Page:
Callington Police are cracking down on the number of people under the age of 18 who are in possession of, attempting to purchase or using adults to purchase vapes and e-cigarettes on their behalf.

Police have seen a recent surge in the number of children in possession of vapes and e-cigarettes and have even received reports from a local primary school, in addition to local secondary schools, that have had to confiscate them from pupils.

Police are asking residents of Callington and the Tamar Valley to be aware that the minimum age to buy products containing nicotine is 18, including vapes and e-cigarettes, and have issued stark reminders through their social media channels that it is also illegal for adults to buy, or be found attempting to buy tobacco or vapes for anyone under the age of 18.

PC Jess Floyd of Callington Police said: ‘Our recent social media posts were shared as a result of having to deal with two teenagers trying their luck and attempting to purchase e-cigarettes from a shop in the town centre that day. When their efforts failed, they took to canvasing adults on the street, asking them to purchase these products for them. This is not the first time - this has been going on for a couple of weeks now.

‘Generally we don’t have to deal with incidents like this directly very often, instead we find that other people are reporting information to us such as local schools. We have had incidents of a local primary school informing us that they have had to confiscate a vape or e-cigarette from a student there but I must stress this has happened no more than twice. Receiving calls from shops in town is a regular occurrence. It may be the case that children are asking an adult, a cousin or brothers and sisters of age to buy vapes for them too.

‘We have the power to seize any tobacco products from under 18s as well as the right to search someone if we believe they have such products on them, for example, if we see them in use and they are then quickly concealed. This has happened a few times on our patrols around the town since the New Year — this will then be followed up with a phone call to parents, with confiscated vapes then sent for destruction.’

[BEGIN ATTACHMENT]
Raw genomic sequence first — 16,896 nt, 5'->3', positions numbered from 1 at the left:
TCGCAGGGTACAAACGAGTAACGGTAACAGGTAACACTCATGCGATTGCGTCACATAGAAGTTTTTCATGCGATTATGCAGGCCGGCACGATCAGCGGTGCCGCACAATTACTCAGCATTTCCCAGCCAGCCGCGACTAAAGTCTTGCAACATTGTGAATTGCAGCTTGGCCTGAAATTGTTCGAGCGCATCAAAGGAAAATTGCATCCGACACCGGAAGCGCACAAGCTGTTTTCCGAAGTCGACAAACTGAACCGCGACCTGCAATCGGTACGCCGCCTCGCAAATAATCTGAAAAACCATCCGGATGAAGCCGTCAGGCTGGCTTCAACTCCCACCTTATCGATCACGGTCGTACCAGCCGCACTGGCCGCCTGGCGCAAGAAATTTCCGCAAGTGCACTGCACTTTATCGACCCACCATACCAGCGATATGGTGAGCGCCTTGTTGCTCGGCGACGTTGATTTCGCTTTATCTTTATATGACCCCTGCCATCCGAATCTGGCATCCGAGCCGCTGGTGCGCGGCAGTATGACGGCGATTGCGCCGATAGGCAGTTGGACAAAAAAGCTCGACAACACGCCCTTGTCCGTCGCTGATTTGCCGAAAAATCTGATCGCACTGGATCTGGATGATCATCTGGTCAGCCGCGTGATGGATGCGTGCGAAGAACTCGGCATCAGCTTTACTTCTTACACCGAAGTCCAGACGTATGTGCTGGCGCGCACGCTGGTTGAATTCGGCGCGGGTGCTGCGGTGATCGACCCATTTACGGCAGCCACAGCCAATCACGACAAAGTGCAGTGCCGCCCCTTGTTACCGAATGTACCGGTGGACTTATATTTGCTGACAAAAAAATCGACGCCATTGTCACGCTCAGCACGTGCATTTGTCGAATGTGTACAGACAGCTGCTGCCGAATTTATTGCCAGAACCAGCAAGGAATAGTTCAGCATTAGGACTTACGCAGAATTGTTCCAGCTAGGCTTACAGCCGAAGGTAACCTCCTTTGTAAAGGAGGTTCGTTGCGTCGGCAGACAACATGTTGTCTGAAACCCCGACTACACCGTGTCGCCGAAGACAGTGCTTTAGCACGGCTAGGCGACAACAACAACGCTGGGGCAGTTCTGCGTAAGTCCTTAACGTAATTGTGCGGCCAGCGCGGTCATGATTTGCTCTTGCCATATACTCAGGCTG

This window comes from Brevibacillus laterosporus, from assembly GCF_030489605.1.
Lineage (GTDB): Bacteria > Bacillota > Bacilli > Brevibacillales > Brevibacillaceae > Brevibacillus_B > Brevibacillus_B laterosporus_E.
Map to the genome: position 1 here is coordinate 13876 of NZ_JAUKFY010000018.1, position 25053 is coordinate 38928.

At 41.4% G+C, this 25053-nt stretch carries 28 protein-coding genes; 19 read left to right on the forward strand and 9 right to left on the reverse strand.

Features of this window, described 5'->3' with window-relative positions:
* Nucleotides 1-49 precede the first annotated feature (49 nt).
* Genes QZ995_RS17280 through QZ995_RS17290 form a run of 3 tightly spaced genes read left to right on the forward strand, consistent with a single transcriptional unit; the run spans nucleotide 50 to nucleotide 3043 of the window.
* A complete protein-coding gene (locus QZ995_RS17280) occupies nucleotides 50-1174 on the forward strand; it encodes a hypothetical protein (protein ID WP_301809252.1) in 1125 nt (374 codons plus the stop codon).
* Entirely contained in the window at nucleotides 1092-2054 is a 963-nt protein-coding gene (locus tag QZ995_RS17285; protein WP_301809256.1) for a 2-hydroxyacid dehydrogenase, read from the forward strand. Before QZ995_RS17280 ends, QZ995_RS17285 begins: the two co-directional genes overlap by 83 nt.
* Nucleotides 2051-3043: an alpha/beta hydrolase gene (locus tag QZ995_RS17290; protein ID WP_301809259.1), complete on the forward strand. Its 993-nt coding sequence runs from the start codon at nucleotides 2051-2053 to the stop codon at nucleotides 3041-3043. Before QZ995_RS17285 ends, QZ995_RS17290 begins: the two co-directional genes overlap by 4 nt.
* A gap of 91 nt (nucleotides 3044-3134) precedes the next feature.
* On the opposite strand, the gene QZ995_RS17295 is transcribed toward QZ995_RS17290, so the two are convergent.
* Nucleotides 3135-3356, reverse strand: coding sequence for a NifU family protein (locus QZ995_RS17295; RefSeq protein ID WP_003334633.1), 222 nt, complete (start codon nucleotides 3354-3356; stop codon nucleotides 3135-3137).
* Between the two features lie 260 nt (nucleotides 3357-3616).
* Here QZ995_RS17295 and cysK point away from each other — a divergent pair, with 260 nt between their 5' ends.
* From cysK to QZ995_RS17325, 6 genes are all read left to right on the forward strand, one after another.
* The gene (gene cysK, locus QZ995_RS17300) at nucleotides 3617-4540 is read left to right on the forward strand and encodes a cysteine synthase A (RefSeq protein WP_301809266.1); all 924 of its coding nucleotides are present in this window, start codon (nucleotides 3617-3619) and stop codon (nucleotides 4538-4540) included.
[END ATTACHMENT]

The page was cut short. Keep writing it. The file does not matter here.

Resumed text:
PC Floyd has also encouraged people to consider the health implications of using such products, adding: ‘Whilst vaping products can appear attractive to young people with the array of colours and flavours, they still contain harmful and addictive substances. We still don’t know the full effects these products can have even if they were originally designed as an alternative to help people stop smoking. Marketing campaigns can make vaping look trendy or it may seem like a safe alternative to smoking, yet starting to vape may have the opposite effect in leading young people to smoking.’

Dangers to health and a lack of long-term data in regards to the effects of these products’ use have been arguments at the forefront of debates which surround vapes and e-cigarettes, with local police’s concern being expressed not two weeks after some major supermarkets across the UK removed Elf Bars — a highly popular brand of disposable vapes — from their shelves after an investigation concluded that many were recently found to contain ‘illegal’ nicotine levels. This investigation, carried out by a national tabloid paper, found that the watermelon flavour contained at least 50% more than the legal limit for nicotine e-liquid in the UK. Elf Bars have remained off some retailers’ shelves as investigations into their contents continue.

PC Floyd said: ‘I’d like to think our actions will make an impact, however a lot of this centres on education, which starts at home and in school. We encourage parents and guardians to have a frank and open conversation with their children. Primary and secondary schools in the area are doing their best to educate pupils too. There is also a wealth of information online to help with this.

‘I would like to stress that we are aware this is not an issue restricted or specific to Callington.’